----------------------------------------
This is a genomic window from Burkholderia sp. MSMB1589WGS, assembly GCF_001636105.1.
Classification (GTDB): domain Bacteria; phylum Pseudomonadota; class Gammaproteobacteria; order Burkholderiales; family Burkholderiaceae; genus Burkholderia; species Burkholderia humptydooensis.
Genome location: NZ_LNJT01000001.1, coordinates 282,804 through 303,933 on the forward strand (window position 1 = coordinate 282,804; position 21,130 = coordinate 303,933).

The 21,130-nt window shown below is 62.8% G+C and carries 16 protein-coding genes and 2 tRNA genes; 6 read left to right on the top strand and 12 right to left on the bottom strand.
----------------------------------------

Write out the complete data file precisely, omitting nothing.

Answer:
This is a genomic window from Burkholderia sp. MSMB1589WGS, assembly GCF_001636105.1.
Classification (GTDB): domain Bacteria; phylum Pseudomonadota; class Gammaproteobacteria; order Burkholderiales; family Burkholderiaceae; genus Burkholderia; species Burkholderia humptydooensis.
Genome location: NZ_LNJT01000001.1, coordinates 282,804 through 303,933 on the forward strand (window position 1 = coordinate 282,804; position 21,130 = coordinate 303,933).

The 21,130-nt window shown below is 62.8% G+C and carries 16 protein-coding genes and 2 tRNA genes; 6 read left to right on the top strand and 12 right to left on the bottom strand.